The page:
Why You Should Think Twice Before Feeding Your Pet a Grain-Free Diet
Nutrition is an important part of your pet’s overall health. Choosing the right food for your pet can be an overwhelming endeavor given all the choices on the market.
The Grain-Free Pet Food Trend Isn’t Supported by Science
Over the past few years there has been a growing trend in the pet food market for grain-free diets. There is a belief amongst pet owners, which is often perpetuated by pet food commercials that grain-free diets are healthier than diets containing grains. Unfortunately, this belief is not supported by evidence nor is it supported by any nutritional foundations.
Common Misconceptions About Grains in Pet Food
- “Whole grains are used as fillers in pet food.” The word “filler” implies that the ingredient has little or no nutritional value. However, whole grains in pet food do contribute key nutrients such as vitamins, minerals and essential fatty acids. Some grains even provide protein to the diet.
- “Grains cause food allergies.” A food allergy is an abnormal response to normal food or ingredients in a diet. Food allergies in dogs and cats are most commonly associated with the protein source in the diet (chicken, beef or dairy) and rarely associated with the grains in the diet.
- “Grain-free pet foods are carbohydrate free.” Grain-free diets often contain carbohydrates from other sources including sweet potatoes, which have a higher carbohydrate level than corn. Besides, carbohydrates are an important energy source and one of 6 basic nutrients (i.e. water, protein, fat, carbohydrates, vitamins and minerals).
- “Grains cause gluten intolerance.” Gluten intolerance is extremely rare in dogs, it has only been found in one inbred family of Irish Setters. Gluten intolerance is non-existent in cats.
Grain-Free Diets Might Harm Your Pet
When people choose to feed grain-free diets they are often spending more for a diet that may actually be causing harm to their pet’s health. Recently there has been an increase in heart disease in dogs eating certain types of diets. The FDA has announced that they are investigating a potential link between heart disease in dogs and boutique, exotic ingredient, and grain-free diets.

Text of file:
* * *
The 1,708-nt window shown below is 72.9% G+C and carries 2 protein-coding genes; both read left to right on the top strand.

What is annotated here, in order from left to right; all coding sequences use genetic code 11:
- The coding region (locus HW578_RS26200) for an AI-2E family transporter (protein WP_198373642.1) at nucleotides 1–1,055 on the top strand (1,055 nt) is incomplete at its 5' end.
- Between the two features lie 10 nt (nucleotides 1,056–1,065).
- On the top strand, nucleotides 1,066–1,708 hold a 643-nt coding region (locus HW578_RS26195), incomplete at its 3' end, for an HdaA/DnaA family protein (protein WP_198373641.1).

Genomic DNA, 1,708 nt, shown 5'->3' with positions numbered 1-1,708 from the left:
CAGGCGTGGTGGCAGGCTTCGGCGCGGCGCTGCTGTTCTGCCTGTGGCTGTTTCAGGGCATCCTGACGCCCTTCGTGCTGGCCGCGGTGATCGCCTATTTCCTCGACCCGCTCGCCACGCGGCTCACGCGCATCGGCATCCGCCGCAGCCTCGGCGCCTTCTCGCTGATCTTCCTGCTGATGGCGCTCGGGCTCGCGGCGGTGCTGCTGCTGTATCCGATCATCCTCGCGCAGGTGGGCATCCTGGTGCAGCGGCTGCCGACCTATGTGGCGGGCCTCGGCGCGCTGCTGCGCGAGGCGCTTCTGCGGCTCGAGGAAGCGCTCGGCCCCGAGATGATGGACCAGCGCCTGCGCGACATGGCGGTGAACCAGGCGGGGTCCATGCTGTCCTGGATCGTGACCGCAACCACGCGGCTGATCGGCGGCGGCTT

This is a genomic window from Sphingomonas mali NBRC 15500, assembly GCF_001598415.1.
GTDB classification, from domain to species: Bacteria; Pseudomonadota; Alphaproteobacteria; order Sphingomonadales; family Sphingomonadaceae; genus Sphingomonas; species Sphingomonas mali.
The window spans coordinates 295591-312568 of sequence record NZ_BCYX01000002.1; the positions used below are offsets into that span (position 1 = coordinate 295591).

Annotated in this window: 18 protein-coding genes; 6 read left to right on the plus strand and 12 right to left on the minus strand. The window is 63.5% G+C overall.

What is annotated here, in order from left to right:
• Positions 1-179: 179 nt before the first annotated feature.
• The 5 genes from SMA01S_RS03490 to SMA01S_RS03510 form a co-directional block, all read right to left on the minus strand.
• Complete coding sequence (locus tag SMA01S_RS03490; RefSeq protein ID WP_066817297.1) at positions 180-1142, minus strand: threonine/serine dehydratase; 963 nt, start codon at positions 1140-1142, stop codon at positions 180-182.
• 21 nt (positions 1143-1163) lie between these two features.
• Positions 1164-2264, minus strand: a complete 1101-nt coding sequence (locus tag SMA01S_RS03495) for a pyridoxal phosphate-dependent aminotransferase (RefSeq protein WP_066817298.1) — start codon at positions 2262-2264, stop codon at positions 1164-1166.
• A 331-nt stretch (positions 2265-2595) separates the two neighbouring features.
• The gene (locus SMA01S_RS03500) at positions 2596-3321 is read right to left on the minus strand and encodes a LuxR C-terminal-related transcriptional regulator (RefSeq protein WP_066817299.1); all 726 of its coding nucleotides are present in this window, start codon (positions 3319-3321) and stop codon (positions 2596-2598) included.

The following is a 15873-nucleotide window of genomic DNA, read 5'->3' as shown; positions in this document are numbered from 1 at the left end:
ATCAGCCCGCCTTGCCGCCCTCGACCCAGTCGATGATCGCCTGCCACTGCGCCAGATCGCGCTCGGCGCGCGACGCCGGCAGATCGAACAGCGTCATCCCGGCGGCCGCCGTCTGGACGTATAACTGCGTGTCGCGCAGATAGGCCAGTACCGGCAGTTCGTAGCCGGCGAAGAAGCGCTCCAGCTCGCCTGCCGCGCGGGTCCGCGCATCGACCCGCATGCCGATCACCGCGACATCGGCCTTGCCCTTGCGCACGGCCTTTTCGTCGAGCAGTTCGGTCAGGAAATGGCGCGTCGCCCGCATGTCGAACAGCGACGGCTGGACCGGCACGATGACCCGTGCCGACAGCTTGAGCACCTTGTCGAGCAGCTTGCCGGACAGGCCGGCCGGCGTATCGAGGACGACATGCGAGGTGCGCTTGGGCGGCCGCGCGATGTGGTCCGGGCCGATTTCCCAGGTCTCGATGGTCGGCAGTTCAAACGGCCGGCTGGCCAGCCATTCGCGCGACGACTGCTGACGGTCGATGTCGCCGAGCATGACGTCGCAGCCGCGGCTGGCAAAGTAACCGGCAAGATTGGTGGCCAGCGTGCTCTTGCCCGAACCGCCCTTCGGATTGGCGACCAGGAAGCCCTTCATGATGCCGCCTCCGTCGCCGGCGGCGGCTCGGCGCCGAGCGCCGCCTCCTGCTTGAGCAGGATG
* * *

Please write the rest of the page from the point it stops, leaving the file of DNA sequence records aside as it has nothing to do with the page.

Heart Disease in Dogs Usually Has a Genetic Link
Historically, we have intermittently seen deficiencies in pet foods that have led to heart disease in dogs and cats, specifically taurine deficiency. Taurine is an amino acid that plays a role in the function of the heart muscle. Cats cannot make their own taurine, and therefore taurine is added to cat foods.
Unlike cats, dogs can synthesize taurine from components in their diet. They can, however, suffer from heart disease. Dilated cardiomyopathy (DCM) is a type of heart disease typically seen in large and giant breeds of dog, and is believed to involve a genetic component. DCM is a disease of the heart muscle that causes improper heart function due to heart enlargement. It can cause abnormal heart rhythms, congestive heart failure or even sudden death. DCM is diagnosed through echocardiography. Typical at risk breeds of dog include, Doberman Pinscher, Boxer, Great Dane, Newfoundland, Irish Wolfhound, Dalmatian, as well as, Cocker Spaniels.
A New Breed of Dog at Risk of Heart Disease
However, some dogs have been found to have a taurine deficiency, too. Most recently we have seen an increase in Golden Retrievers with taurine-deficiency associated cardiomyopathy.
The most recent concerns for diet associated DCM have included typically at risk breeds as well as breeds not commonly known to be at risk for DCM. The exact cause of the diet associated with DCM is not known, there are many theories, and further research is being conducted as we speak.
What we do know is that the common link amongst the cases is grain-free diets that use potatoes, lentils and other legumes (peas) as the main ingredient and/or carbohydrate source.
What Should I do if my Dog Eats a Grain-Free Diet?
If your dog is eating a grain-free diet we recommend changing to a diet that contains grains. Most nutritionists recommend using the WSAVA guidelines for selection of commercial pet diets. If you have any questions about your pet’s diet and/or which diet is best for your pet, please call your veterinarian.
– Dr. Meaghan Corbett